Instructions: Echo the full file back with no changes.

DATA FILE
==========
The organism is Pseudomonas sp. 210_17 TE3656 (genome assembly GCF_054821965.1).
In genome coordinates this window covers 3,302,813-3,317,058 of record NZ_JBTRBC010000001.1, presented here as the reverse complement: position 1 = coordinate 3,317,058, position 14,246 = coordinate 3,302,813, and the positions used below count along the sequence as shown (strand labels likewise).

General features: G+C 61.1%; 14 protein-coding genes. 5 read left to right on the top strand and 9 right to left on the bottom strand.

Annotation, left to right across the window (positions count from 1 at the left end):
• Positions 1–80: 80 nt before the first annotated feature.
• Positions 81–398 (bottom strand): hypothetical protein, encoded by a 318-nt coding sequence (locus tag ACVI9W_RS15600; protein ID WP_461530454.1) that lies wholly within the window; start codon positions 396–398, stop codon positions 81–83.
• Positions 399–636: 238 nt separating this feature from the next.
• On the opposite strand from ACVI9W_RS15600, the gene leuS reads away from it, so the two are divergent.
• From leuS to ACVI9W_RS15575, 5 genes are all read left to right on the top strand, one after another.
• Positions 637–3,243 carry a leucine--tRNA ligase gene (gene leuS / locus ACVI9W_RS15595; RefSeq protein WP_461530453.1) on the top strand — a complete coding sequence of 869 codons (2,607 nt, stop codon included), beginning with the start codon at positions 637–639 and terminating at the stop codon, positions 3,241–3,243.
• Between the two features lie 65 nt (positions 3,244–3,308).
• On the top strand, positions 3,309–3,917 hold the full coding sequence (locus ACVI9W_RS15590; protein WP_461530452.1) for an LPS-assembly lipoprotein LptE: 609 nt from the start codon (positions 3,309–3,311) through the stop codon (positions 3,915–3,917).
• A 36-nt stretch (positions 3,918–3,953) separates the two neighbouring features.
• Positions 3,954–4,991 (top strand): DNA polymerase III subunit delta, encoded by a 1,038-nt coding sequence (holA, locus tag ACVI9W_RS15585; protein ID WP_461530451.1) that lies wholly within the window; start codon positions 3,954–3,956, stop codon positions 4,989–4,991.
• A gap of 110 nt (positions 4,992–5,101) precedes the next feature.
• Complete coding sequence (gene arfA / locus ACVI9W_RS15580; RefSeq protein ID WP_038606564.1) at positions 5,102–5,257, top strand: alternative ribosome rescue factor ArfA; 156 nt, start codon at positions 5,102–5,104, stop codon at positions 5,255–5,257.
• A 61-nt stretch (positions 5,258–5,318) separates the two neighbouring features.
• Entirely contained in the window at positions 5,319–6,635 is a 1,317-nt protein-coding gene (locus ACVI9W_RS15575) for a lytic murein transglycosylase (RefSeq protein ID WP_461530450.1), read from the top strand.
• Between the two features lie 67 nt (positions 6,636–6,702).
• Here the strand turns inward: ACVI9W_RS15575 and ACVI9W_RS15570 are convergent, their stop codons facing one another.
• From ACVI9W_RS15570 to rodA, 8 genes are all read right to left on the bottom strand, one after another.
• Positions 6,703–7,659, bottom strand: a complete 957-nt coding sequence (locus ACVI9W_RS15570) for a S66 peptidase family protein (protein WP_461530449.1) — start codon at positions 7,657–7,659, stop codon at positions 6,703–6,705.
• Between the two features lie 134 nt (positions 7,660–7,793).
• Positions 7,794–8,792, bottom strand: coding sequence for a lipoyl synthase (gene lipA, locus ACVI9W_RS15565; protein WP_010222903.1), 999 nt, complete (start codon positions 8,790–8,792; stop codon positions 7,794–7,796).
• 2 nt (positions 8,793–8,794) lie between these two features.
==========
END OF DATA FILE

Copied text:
The organism is Pseudomonas sp. 210_17 TE3656 (genome assembly GCF_054821965.1).
In genome coordinates this window covers 3,302,813-3,317,058 of record NZ_JBTRBC010000001.1, presented here as the reverse complement: position 1 = coordinate 3,317,058, position 14,246 = coordinate 3,302,813, and the positions used below count along the sequence as shown (strand labels likewise).

General features: G+C 61.1%; 14 protein-coding genes. 5 read left to right on the top strand and 9 right to left on the bottom strand.

Annotation, left to right across the window (positions count from 1 at the left end):
• Positions 1–80: 80 nt before the first annotated feature.
• Positions 81–398 (bottom strand): hypothetical protein, encoded by a 318-nt coding sequence (locus tag ACVI9W_RS15600; protein ID WP_461530454.1) that lies wholly within the window; start codon positions 396–398, stop codon positions 81–83.
• Positions 399–636: 238 nt separating this feature from the next.
• On the opposite strand from ACVI9W_RS15600, the gene leuS reads away from it, so the two are divergent.
• From leuS to ACVI9W_RS15575, 5 genes are all read left to right on the top strand, one after another.
• Positions 637–3,243 carry a leucine--tRNA ligase gene (gene leuS / locus ACVI9W_RS15595; RefSeq protein WP_461530453.1) on the top strand — a complete coding sequence of 869 codons (2,607 nt, stop codon included), beginning with the start codon at positions 637–639 and terminating at the stop codon, positions 3,241–3,243.
• Between the two features lie 65 nt (positions 3,244–3,308).
• On the top strand, positions 3,309–3,917 hold the full coding sequence (locus ACVI9W_RS15590; protein WP_461530452.1) for an LPS-assembly lipoprotein LptE: 609 nt from the start codon (positions 3,309–3,311) through the stop codon (positions 3,915–3,917).
• A 36-nt stretch (positions 3,918–3,953) separates the two neighbouring features.
• Positions 3,954–4,991 (top strand): DNA polymerase III subunit delta, encoded by a 1,038-nt coding sequence (holA, locus tag ACVI9W_RS15585; protein ID WP_461530451.1) that lies wholly within the window; start codon positions 3,954–3,956, stop codon positions 4,989–4,991.
• A gap of 110 nt (positions 4,992–5,101) precedes the next feature.
• Complete coding sequence (gene arfA / locus ACVI9W_RS15580; RefSeq protein ID WP_038606564.1) at positions 5,102–5,257, top strand: alternative ribosome rescue factor ArfA; 156 nt, start codon at positions 5,102–5,104, stop codon at positions 5,255–5,257.
• A 61-nt stretch (positions 5,258–5,318) separates the two neighbouring features.
• Entirely contained in the window at positions 5,319–6,635 is a 1,317-nt protein-coding gene (locus ACVI9W_RS15575) for a lytic murein transglycosylase (RefSeq protein ID WP_461530450.1), read from the top strand.
• Between the two features lie 67 nt (positions 6,636–6,702).
• Here the strand turns inward: ACVI9W_RS15575 and ACVI9W_RS15570 are convergent, their stop codons facing one another.
• From ACVI9W_RS15570 to rodA, 8 genes are all read right to left on the bottom strand, one after another.
• Positions 6,703–7,659, bottom strand: a complete 957-nt coding sequence (locus ACVI9W_RS15570) for a S66 peptidase family protein (protein WP_461530449.1) — start codon at positions 7,657–7,659, stop codon at positions 6,703–6,705.
• Between the two features lie 134 nt (positions 7,660–7,793).
• Positions 7,794–8,792, bottom strand: coding sequence for a lipoyl synthase (gene lipA, locus ACVI9W_RS15565; protein WP_010222903.1), 999 nt, complete (start codon positions 8,790–8,792; stop codon positions 7,794–7,796).
• 2 nt (positions 8,793–8,794) lie between these two features.